Yet to invite Octavia’s scorn…

Luna lowered her head in shame. She was thinking about running away? Again? She felt like such a coward. That feeling would be a thousand times worse if Celestia confronted her about it. And what of Octavia? How much did she know about why she was here? Knowing Celestia… not much.

She stood tall and squared her shoulders. She was the Princess of the Night, and she was not going to let this get the better of her! If anything, this would prove to Celestia how hopeless it all was. What did she have to lose? Aside from the one real source of relaxation she’d ever had… not that she would be able to bring herself to sneak into Octavia’s dreams after this.

With a heavy heart, Luna pushed her way through the door and walked down the aisle. Octavia had her cello set on a stand and dropped into a deep bow as she approached.

“G-good evening, Princess. I… I wasn’t expecting you.”

Luna stopped just before the stage, maintaining her royal posture as she stared at the pony. Already she could hear the fear in her voice. The sound left a ball of ice in her stomach, but she held her solemn expression. “And who, pray tell, were you expecting?”

Octavia sat up and averted her eyes. “Your sister.”

Luna tilted her head just slightly. “They did not tell you why you are here, then?”

The musician shook her head, unable to meet Luna’s eye. “I was only told that I would be performing solo for the princess.” She blushed and wilted a little. “Now that I think about it, I realize they never said which princess.”

Luna sighed and turned her face away. “If it is any consolation, I did not know about this, either.”

“You didn’t?”

“As such…”

Luna observed the pony with one eye. Octavia put on a good show with her posh pose, but her emotions were breaking through more than enough for Luna to recognize them; there was a slight shake in her knees, her tail was shifting in a jerky way, and her lips moved as if she wanted to chew them. Yes, all very familiar signs to the Princess of the Night.

“…you do not have to stay.”

She turned and started to leave.

“What? B-but… you don’t want to hear me play?”

“If you are afraid, leave.” Luna didn’t look back, though her chest was tight with sadness. It was all she could do to maintain her proud pose.

Silence filled the auditorium, punctuated by the hard echo of her hooves.

“No.”

Luna came to a stumbling halt, her eyes widening a touch. She gave herself a moment to regain her royal air before slowly turning her head back to the stage. “No?”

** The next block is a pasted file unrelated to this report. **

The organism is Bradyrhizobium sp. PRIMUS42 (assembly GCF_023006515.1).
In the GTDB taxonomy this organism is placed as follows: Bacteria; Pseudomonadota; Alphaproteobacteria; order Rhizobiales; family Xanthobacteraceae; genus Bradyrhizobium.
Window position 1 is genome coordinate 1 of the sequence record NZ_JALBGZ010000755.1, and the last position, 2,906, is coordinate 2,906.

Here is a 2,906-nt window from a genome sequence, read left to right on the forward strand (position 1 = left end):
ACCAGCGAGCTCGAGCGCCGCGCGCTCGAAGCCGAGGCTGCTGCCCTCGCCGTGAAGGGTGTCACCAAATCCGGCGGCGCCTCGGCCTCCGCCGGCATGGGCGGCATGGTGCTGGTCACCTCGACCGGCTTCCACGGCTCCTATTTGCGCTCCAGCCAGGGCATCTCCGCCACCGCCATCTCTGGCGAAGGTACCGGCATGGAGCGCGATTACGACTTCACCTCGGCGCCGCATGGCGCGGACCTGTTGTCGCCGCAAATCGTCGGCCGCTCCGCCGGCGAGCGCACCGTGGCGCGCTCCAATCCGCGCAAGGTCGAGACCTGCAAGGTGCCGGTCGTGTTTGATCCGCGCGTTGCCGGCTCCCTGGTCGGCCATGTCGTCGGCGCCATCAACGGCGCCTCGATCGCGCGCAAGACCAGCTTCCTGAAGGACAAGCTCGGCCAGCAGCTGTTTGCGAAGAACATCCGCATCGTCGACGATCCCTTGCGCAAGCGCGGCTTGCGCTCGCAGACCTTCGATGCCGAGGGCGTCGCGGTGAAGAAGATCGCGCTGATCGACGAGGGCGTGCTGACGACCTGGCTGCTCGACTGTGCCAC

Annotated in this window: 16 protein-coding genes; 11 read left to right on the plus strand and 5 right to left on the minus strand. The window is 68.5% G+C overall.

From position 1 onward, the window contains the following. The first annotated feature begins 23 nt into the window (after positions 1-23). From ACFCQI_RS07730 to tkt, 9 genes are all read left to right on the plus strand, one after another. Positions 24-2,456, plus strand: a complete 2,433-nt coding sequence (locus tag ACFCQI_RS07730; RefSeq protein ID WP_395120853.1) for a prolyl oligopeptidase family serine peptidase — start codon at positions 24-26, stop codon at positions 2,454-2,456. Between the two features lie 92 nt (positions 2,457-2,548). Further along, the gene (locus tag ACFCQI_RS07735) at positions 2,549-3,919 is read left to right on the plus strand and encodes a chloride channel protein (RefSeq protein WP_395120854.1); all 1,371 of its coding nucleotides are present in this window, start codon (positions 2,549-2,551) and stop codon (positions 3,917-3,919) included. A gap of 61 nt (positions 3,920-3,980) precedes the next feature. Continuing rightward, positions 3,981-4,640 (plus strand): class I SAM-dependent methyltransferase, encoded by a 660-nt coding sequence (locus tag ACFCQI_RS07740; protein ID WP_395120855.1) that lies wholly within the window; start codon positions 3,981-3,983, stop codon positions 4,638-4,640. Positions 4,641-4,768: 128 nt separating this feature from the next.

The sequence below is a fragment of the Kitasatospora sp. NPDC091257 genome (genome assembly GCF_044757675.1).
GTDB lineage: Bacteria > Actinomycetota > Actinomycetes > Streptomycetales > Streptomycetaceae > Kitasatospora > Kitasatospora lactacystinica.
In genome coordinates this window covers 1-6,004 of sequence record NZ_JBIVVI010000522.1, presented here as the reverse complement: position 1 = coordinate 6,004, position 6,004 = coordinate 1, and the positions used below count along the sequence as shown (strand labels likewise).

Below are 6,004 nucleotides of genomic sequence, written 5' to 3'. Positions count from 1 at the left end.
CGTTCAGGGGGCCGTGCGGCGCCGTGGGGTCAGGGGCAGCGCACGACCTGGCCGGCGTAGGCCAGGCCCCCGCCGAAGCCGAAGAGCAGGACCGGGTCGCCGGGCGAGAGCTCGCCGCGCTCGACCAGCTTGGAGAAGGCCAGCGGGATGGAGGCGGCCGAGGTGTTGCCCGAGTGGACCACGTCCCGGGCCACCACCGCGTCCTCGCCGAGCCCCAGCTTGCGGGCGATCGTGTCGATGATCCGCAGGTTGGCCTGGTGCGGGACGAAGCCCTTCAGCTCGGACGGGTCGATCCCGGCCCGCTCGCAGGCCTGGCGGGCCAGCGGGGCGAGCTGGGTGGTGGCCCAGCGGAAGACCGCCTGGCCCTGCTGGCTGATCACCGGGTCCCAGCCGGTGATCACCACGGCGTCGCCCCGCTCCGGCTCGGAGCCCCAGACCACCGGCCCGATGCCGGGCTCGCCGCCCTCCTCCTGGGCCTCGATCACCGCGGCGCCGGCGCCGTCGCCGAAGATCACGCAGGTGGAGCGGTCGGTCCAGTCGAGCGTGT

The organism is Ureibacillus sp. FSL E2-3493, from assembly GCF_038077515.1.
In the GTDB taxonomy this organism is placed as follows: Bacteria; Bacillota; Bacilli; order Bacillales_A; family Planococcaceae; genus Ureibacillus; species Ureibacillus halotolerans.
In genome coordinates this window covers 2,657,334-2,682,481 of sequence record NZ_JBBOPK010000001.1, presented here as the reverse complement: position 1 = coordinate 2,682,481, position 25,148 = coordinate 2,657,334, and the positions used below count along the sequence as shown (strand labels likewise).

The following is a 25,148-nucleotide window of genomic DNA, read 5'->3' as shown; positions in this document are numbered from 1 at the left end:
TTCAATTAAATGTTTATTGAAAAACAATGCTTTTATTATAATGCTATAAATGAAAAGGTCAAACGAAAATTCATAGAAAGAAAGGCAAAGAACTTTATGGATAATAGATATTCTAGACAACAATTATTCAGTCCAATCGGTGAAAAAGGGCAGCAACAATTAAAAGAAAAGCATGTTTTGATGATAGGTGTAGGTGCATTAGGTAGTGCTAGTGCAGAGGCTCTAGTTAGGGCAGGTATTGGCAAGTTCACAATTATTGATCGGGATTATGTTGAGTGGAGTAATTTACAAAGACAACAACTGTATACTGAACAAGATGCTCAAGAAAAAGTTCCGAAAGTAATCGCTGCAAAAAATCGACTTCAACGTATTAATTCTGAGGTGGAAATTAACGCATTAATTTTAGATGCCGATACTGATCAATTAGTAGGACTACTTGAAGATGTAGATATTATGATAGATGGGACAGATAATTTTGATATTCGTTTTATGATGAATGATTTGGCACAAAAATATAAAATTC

Octavia was by her cello, bow in hoof as she turned to Luna. There was something in her manner that the princess had never imagined she would see: concern.

“Your sister specifically requested that I come here and play for you.” Octavia held Luna’s gaze, her elite manner gone entirely. “She must think that I have something to offer you. I do not know what it is, but please, Princess Luna, let me try.”

Luna completely forgot about her royal poise, her lips parting in an expression that vastly underrepresented her surprise. She turned to face Octavia properly and shifted from hoof to hoof. “But… are you not afraid?”

“I was,” Octavia admitted with a blush. “I thought I was coming here to be harshly judged. But… that’s not really why I’m here, is it?”

Luna didn’t dare to hope, but still she approached. “And… why do you believe you are here?”

Octavia hesitated. “I’m not sure… but I think it is no coincidence that I played for you at the Gala three months ago.”

So she was connecting the dots, or at least what dots were visible to her. Luna sighed and bowed her head.

“My sister enjoys meddling in my affairs, but she means well. I did not expect her to try something like this. I suppose it’s my own fault for underestimating her.”

“I don’t understand.”

“It’s nothing. I just…” Luna raised her head to offer a warm smile. “I would very much like to hear you play again.”

Octavia returned the smile, and for a few moments there seemed to be a pleasant understanding between them. It felt to Luna like a first step. A first step to what, she couldn’t tell, but it was a good feeling, nonetheless.

Octavia raised her bow.

“Princess Luna, what’s your pleasure?”

Author's Note:

Paricay: Introduction

I don't intend for Vinyl to make a big splash in this story, but I do have a specific scene in mind involving her. We shall see how far I take it as time goes on. The same can be said for Frederick, although we're going to be hearing from him a few times as well.

There's a fundamental concept behind this story, a concept that was at the core of the original and a primary guiding thought for how this one will develop: the romance needs to be a slow burn. Due to my specific headcanon involving these two, I can't imagine them just jumping into one another's hooves. Not only that, I wanted to show how a steady buildup of affection can be poignant and as powerful as the throes of passion that more often grace romances these days. The Gentle Nights isn't just a nice name: it is very indicative of the kind of romance that will grow in this story.

I say all of this now for one reason: to make it clear that, no, they are not yet attracted to one another and this chapter does not make them a couple.

Yet.